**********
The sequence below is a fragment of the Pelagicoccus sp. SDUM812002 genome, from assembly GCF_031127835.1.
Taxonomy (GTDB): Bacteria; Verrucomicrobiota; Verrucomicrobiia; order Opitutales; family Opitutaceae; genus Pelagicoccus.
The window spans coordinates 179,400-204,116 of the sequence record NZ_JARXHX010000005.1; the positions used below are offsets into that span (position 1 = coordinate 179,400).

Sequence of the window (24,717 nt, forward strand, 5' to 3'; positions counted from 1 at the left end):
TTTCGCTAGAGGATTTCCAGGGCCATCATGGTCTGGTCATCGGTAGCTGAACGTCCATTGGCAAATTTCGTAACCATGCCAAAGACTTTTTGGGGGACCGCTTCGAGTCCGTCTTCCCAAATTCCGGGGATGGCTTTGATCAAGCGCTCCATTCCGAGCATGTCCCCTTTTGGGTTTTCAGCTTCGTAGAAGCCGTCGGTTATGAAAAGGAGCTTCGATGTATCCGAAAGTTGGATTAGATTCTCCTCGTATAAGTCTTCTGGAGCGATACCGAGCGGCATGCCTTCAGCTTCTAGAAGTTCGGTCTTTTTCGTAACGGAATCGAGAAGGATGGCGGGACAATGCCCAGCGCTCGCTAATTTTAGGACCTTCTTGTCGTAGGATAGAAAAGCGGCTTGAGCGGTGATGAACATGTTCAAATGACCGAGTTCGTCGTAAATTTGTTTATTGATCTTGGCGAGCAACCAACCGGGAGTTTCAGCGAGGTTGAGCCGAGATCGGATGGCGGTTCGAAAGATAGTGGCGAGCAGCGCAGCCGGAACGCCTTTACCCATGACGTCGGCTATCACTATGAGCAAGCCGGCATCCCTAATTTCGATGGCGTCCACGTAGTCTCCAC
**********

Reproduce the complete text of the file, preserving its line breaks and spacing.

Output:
The sequence below is a fragment of the Pelagicoccus sp. SDUM812002 genome, from assembly GCF_031127835.1.
Taxonomy (GTDB): Bacteria; Verrucomicrobiota; Verrucomicrobiia; order Opitutales; family Opitutaceae; genus Pelagicoccus.
The window spans coordinates 179,400-204,116 of the sequence record NZ_JARXHX010000005.1; the positions used below are offsets into that span (position 1 = coordinate 179,400).

Sequence of the window (24,717 nt, forward strand, 5' to 3'; positions counted from 1 at the left end):
TTTCGCTAGAGGATTTCCAGGGCCATCATGGTCTGGTCATCGGTAGCTGAACGTCCATTGGCAAATTTCGTAACCATGCCAAAGACTTTTTGGGGGACCGCTTCGAGTCCGTCTTCCCAAATTCCGGGGATGGCTTTGATCAAGCGCTCCATTCCGAGCATGTCCCCTTTTGGGTTTTCAGCTTCGTAGAAGCCGTCGGTTATGAAAAGGAGCTTCGATGTATCCGAAAGTTGGATTAGATTCTCCTCGTATAAGTCTTCTGGAGCGATACCGAGCGGCATGCCTTCAGCTTCTAGAAGTTCGGTCTTTTTCGTAACGGAATCGAGAAGGATGGCGGGACAATGCCCAGCGCTCGCTAATTTTAGGACCTTCTTGTCGTAGGATAGAAAAGCGGCTTGAGCGGTGATGAACATGTTCAAATGACCGAGTTCGTCGTAAATTTGTTTATTGATCTTGGCGAGCAACCAACCGGGAGTTTCAGCGAGGTTGAGCCGAGATCGGATGGCGGTTCGAAAGATAGTGGCGAGCAGCGCAGCCGGAACGCCTTTACCCATGACGTCGGCTATCACTATGAGCAAGCCGGCATCCCTAATTTCGATGGCGTCCACGTAGTCTCCAC